Coping with Depression

Signs of Depression

As a teenager, Kevin Breel almost took his own life.  His story, so powerfully told in his TedxYouth Talk, give voice to an often silent struggle and offers a message of hope.  Kevin Breel: Confessions of a Depressed Comic

  • Low mood
  • Diminished interest or pleasure in activities you usually enjoy
  • Changes in appetite or weight (up or down)
  • Insomnia or sleeping more than usual
  • Low energy
  • Diminished motivation
  • Diminished ability to think or concentrate
  • Irritability
  • Increase in intensity or frequency of anger expression
  • Frequent crying or the inability to cry
  • Difficulty going about your usual routine or handling your responsibilities
  • Withdrawal from others; spending lots of time alone; avoiding the help of others
  • Feelings of agitation or restlessness
  • Increase or decrease in your usual level of sexual interest
  • Feelings of worthlessness or guilt
  • Harsh self-criticism
  • Thoughts of death or suicide
  • Self-injury
  • Increased use of alcohol or other substances
  • Increase in impulsive behaviors
  • Obsessive focus on an activity (working out or running, gaming, studying, gambling, working, any other activity in which you become over-involved)

Strategies for Coping with Depression

  •  Build structure into your day. Attend classes, work, activities, or practices. Avoid the temptation to stay in bed or in your room. Make plans for weekends. Try to stay active.
  • Build pleasure and fun into each day. Treat yourself to something that you usually enjoy and that will require you to expend some energy.
  • Keep physically active. Exercise, swim, jog, play tennis, walk on a regular basis. Choose an activity you enjoy. Do it with someone. Don't do it to excess. Read more about the benefits of exercise for mental health.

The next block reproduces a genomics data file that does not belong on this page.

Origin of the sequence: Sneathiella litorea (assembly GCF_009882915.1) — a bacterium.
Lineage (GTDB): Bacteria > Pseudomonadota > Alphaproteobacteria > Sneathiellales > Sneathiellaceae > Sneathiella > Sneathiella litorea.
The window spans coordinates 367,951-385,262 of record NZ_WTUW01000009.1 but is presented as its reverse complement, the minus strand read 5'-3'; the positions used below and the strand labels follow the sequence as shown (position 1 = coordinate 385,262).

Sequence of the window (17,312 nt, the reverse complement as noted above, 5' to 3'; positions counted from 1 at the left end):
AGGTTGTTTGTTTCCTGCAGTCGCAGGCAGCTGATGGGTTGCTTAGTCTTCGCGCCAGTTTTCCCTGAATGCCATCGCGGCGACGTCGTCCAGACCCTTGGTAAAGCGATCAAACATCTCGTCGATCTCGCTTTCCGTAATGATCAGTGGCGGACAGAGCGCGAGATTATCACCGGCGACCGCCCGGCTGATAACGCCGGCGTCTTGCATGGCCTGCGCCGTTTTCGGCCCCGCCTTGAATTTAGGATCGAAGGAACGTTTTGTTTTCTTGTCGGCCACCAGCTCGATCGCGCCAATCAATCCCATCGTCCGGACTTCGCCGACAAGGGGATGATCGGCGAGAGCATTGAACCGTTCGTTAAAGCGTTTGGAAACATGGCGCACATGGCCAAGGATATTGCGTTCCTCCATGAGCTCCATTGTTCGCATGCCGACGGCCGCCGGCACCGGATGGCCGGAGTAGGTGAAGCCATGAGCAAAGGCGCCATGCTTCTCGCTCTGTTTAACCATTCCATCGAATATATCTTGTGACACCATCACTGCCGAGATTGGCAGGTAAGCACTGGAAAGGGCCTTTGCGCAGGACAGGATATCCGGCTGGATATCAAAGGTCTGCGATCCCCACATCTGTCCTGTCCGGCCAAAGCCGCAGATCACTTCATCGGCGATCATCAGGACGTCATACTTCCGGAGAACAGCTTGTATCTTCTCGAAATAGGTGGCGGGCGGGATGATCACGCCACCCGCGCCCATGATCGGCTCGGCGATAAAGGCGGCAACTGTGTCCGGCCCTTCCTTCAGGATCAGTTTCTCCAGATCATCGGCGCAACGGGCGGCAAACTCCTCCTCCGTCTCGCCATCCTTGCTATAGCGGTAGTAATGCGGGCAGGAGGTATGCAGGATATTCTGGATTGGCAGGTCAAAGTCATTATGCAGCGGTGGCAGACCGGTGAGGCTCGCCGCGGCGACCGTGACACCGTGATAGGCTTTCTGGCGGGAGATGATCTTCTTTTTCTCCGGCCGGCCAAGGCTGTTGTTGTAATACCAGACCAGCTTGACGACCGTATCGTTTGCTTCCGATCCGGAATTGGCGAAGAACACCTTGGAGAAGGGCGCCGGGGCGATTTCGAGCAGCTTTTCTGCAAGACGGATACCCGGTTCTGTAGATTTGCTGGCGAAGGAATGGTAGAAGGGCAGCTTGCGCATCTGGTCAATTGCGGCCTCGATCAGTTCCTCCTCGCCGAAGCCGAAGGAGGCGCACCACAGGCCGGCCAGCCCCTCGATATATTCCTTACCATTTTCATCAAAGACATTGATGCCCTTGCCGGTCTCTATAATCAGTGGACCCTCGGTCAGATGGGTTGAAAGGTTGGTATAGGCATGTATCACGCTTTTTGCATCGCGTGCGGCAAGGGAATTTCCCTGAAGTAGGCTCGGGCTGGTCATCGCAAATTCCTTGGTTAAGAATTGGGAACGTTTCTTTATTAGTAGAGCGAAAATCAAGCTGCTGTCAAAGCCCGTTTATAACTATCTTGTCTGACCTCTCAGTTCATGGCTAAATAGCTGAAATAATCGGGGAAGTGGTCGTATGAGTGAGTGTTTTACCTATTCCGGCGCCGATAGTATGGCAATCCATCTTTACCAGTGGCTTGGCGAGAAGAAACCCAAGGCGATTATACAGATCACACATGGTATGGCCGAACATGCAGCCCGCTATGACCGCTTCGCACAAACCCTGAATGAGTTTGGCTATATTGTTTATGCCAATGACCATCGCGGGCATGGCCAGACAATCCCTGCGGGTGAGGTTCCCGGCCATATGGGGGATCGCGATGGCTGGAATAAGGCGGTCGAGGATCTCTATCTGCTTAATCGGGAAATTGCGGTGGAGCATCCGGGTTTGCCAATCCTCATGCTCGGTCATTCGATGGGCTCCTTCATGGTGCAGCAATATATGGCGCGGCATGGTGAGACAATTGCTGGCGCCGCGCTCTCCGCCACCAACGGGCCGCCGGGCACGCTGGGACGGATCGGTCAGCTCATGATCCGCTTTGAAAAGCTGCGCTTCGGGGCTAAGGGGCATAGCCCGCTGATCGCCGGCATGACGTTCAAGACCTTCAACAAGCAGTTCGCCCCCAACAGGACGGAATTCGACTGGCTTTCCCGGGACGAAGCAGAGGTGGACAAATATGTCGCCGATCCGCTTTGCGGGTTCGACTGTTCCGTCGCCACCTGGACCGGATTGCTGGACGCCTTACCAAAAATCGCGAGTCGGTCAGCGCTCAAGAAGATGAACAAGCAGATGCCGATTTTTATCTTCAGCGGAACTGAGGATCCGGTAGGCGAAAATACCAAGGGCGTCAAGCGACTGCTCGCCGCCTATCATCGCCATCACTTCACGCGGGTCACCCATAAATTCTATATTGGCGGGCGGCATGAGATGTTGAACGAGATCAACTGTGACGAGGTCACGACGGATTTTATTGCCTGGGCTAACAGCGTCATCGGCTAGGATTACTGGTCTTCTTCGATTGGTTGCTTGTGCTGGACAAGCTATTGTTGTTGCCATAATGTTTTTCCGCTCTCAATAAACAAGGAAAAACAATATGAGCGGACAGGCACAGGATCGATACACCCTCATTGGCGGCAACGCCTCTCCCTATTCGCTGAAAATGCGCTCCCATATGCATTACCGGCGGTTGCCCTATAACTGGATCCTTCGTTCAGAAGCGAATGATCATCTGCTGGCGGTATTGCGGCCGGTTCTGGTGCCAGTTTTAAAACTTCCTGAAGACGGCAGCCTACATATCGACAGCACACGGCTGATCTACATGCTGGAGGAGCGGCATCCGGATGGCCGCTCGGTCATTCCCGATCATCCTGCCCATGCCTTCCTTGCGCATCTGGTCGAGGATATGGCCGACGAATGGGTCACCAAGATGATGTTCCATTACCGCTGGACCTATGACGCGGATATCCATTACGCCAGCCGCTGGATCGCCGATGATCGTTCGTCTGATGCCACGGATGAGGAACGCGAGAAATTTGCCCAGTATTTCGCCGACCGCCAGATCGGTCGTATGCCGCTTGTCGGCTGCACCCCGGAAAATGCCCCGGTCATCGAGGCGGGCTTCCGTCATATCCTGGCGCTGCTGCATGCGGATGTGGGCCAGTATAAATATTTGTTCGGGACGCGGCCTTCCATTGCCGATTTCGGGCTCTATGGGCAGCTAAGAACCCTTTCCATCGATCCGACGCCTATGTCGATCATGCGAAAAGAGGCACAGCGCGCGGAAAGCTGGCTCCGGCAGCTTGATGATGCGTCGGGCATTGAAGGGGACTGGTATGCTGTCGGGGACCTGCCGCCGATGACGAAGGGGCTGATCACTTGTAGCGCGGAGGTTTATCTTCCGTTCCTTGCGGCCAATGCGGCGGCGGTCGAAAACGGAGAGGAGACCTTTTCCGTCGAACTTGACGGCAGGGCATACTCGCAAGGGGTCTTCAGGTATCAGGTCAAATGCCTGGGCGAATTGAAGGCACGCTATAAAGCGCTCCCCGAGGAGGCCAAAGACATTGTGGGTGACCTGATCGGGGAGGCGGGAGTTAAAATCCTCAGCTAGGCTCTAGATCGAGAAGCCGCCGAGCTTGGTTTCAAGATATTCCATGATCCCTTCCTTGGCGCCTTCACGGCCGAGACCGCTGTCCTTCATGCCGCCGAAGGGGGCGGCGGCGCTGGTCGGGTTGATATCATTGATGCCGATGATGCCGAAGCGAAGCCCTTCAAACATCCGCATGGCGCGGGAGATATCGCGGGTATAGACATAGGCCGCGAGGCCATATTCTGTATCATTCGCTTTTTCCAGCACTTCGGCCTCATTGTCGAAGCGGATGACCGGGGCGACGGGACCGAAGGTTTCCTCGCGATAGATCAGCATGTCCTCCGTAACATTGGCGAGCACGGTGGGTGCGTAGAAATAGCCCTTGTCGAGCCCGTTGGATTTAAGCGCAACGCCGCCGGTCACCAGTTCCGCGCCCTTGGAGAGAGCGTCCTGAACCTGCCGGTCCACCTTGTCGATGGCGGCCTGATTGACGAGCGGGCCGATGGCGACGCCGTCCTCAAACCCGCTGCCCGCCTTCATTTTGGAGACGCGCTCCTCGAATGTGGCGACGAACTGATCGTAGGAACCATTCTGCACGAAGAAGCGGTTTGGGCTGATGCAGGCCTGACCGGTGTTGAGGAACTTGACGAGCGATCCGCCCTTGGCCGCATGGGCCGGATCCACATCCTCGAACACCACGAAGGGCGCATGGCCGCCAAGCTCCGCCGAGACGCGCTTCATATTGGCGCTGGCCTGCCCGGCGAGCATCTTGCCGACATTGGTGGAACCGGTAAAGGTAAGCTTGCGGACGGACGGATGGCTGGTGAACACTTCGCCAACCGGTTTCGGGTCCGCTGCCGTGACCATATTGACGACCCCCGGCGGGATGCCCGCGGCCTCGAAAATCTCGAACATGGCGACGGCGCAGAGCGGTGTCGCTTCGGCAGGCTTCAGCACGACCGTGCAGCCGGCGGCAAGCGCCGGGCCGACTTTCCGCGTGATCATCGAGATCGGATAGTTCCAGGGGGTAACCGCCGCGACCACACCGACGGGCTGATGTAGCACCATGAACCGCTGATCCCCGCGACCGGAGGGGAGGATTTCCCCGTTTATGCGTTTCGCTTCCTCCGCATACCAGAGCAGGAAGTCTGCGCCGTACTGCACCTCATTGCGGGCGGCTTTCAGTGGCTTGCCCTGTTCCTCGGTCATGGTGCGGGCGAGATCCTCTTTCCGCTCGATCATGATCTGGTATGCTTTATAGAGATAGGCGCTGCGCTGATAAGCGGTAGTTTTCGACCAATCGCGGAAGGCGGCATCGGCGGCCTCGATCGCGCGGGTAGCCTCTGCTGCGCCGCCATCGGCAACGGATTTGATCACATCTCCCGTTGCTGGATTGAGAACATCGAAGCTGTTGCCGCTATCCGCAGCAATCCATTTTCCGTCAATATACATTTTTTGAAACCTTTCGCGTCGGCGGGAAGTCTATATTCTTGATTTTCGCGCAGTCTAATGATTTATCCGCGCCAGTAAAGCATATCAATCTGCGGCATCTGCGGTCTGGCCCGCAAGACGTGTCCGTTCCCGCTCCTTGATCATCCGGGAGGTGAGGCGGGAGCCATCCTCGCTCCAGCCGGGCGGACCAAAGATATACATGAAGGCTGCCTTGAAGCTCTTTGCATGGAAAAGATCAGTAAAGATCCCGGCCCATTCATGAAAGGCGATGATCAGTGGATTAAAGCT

• Get adequate sleep. But don't overdo it. Seven or eight hours are sufficient for most people, although some people need more.
  • Eat balanced, nutritious meals at fairly regular times of the day. Cut down on junk foods. Don't skip meals.
  • Allow yourself to acknowledge and experience your feelings a little at a time.
  • Keep a journal or use a non-verbal means of self-expression like drawing, painting, working with clay, or music. Express your feelings and thoughts through these vehicles.
  • Problem-solve. Try to identify some things you can do to address the situations in your life that seem to be contributing to your depression.
  • Identify and challenge negative self-talk.
  • Give yourself positive affirmations. Be intentional about giving yourself positive messages each day. Identify what you value about who you are, what you know, and what you can do, and remind yourself of these things. If you can't think of anything positive, ask a good friend.
  • Develop a support system of positive people and use it - friends, family, a special faculty member, coach, etc. - anyone you can trust who will listen and be supportive and encouraging. Don't tell yourself you have to handle things alone.
  • Be with people. Resist the temptation to withdraw and spend lots of time alone.
  • Listen to music you enjoy, that lifts your spirits or relaxes you.
  • Practice relaxation strategies. Consider deep breathing, progressive muscle relaxation, imagery, yoga, various kinds of meditation.
  • Draw upon your spiritual beliefs; make time for spiritual practices that you find meaningful.
  • Get a checkup at Health Service or by your doctor at home. The same symptoms we associate with depression can be caused by medical problems, like an underactive thyroid, anemia, or the side effects of certain medications.  Be sure you are physically healthy.
  • Check out the online screening for depression available on our web page.
  • Seek out professional help if you have multiple symptoms of depression that persist and interfere with your life. If you have thoughts of suicide, get immediate help.